What rights will be lost for property owners under the Wakatipu Basin Variation?
A number of landowners in the Wakatipu Basin of the Queenstown Lakes District are set to lose development rights under Council’s proposed ‘Wakatipu Basin Variation’. Any person can submit on the Variation through the public submission process, which closes 23 February 2018.
Queenstown Lakes District Council (Council) notified a variation to its District Plan Review (DPR) on 23 November 2017. You can check whether your land is captured by the Basin Variation by viewing the following map: Map 13d Wakatipu Basin. The result of the Variation is to provide a new zoning regime across the Basin as follows:
– All of the Basin is classified as ‘Wakatipu Basin Rural Amenity Zone’ (WBRAZ); the purpose of this Zone is largely to protect and enhance landscape and visual amenity values by restricting further subdivision and development through a non-complying subdivision rule for lots less than 80ha and by including more onerous landscape assessment matters.
– Part of the WBRAZ is then overlaid with the Wakatipu Basin Lifestyle Precinct (WB Precinct) which provides for subdivision to a minimum lot size of 6000m2 with a 1ha average.
WBRAZ and WB Precinct replace what are currently the Rural General Zone, Rural Residential and Rural Lifestyle Zones in the Basin, and both the location and rules are materially different.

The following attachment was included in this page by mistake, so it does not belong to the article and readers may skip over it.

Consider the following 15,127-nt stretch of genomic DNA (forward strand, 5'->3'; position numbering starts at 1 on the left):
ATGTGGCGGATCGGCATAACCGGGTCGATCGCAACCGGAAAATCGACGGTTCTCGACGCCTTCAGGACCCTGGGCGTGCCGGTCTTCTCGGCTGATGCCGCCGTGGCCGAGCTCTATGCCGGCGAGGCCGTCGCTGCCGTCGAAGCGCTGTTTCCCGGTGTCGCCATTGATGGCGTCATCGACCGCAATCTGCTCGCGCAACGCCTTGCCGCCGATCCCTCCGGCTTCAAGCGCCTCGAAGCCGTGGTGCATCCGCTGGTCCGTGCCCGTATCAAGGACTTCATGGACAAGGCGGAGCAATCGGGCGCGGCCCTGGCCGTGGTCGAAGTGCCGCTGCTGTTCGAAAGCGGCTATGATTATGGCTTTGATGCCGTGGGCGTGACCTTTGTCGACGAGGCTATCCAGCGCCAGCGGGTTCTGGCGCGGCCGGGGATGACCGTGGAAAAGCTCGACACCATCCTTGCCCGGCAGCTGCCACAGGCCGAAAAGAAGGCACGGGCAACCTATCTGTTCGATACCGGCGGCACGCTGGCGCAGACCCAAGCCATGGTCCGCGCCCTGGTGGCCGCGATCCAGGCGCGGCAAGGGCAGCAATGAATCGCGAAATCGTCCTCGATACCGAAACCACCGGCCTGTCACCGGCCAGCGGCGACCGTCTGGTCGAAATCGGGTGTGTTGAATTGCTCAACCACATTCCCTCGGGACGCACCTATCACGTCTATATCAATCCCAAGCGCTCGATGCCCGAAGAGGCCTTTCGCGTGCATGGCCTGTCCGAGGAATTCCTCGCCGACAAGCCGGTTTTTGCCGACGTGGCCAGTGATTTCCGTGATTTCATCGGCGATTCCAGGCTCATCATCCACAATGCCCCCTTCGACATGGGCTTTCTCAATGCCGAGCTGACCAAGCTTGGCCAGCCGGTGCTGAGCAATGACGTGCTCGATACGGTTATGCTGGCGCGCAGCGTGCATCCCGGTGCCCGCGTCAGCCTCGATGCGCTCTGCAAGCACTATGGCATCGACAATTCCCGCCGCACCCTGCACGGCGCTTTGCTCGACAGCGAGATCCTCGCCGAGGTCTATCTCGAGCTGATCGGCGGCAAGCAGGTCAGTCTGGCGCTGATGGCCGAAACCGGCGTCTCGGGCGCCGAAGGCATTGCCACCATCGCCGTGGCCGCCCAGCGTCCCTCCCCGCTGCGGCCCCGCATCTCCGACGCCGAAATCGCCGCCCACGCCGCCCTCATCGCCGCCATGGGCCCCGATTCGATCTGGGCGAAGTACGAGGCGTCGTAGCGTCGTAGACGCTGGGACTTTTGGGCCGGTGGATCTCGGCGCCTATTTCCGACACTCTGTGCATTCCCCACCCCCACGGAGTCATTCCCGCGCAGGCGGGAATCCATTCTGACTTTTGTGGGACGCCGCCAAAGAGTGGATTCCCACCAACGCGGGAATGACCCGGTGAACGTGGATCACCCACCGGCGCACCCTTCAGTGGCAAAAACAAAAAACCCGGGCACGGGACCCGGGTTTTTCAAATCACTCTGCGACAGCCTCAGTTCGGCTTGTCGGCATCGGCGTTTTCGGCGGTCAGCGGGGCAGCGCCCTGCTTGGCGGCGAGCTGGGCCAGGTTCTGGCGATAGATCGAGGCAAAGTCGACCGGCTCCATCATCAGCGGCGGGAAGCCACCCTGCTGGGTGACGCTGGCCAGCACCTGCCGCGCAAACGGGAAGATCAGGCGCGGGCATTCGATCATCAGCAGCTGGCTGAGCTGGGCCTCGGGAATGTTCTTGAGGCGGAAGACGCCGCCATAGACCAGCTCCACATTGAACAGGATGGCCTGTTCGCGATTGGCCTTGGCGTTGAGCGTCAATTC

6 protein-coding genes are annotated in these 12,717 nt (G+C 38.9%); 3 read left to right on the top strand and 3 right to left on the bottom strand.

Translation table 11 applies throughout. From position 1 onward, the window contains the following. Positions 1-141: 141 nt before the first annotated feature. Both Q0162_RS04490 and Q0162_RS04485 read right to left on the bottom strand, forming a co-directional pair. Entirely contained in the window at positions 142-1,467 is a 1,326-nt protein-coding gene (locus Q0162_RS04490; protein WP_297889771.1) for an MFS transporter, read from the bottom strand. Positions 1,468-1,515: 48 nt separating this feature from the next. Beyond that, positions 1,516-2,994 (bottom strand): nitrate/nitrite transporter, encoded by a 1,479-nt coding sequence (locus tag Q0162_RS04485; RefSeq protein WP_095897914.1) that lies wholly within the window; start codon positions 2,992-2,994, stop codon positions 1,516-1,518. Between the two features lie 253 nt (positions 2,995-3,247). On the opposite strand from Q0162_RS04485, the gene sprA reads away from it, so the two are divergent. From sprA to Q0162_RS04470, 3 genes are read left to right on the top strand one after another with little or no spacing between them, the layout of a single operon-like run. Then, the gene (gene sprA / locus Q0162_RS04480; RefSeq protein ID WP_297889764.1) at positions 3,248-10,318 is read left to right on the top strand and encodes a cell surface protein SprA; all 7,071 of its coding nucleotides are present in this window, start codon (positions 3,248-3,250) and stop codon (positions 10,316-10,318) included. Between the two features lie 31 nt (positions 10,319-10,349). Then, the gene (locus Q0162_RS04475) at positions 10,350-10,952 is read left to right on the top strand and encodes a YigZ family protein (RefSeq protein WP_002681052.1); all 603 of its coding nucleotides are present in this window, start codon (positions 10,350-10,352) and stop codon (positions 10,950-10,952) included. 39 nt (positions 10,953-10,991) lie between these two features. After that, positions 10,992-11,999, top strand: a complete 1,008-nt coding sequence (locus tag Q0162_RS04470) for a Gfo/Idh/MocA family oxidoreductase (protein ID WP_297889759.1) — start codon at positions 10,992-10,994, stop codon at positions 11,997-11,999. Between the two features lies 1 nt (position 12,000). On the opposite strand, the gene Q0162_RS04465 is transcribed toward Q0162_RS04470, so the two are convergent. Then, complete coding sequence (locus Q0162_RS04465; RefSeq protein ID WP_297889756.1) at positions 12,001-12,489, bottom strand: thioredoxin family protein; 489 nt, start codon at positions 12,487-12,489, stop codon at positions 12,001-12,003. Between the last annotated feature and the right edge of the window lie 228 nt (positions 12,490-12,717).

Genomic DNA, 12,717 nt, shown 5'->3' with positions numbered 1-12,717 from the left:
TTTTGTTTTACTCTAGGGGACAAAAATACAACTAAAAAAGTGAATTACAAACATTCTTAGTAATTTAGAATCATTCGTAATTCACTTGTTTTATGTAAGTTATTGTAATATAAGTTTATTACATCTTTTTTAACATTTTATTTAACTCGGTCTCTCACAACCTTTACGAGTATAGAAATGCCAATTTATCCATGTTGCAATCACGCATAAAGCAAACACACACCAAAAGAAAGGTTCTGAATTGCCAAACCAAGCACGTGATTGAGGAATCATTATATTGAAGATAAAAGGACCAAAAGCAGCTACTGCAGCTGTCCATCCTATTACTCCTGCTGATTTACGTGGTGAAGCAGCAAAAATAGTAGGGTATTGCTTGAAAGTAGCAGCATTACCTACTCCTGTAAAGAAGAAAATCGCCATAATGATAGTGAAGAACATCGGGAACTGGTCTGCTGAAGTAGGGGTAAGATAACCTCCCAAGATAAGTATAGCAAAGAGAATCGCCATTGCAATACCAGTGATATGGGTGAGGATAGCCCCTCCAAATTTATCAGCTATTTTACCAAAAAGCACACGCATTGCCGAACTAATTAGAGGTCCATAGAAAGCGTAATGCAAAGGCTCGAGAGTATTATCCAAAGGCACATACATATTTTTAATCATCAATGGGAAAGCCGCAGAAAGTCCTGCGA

Currently, if you own land in the Basin which is zoned Rural Residential you have the following ‘rights’ for development (subject to established standards):
– Construction of buildings within a complying density of 4,000m2 allotments;
– Subdivision within a complying density of 4,000m2 allotments.
If you own land within the Rural Lifestyle Zone or the Rural General Zone with an approved building platform you have the following ‘rights’ (subject to established standards):
– The construction of a building subject to size restrictions within a building platform;
– The addition to, or alteration of, existing buildings within a building platform, subject to percentage increase limitations.
Each of those rights is currently a ‘controlled activity’ under the Operative District Plan. This means Council cannot refuse consent for such applications if standards are met. The Basin Variation proposes a fundamental shift to that planning regime, so that these activities become ‘restricted discretionary’ and subject to broader landscape assessment matters. That shift in activity status means that Council could refuse consent for an activity which currently is an established development right.
Anyone interested in the value of existing development rights or the certainty of development potential of their land in the Basin should be aware of these changes and consider submitting to the Variation. Submissions close 23 February 2018.
Want to know more?
In addition to the above, a number of other important changes are being proposed in the DPR. If you want assistance understanding the impact of these proposed changes, or to make a submission to the DPR, please contact our specialist local team.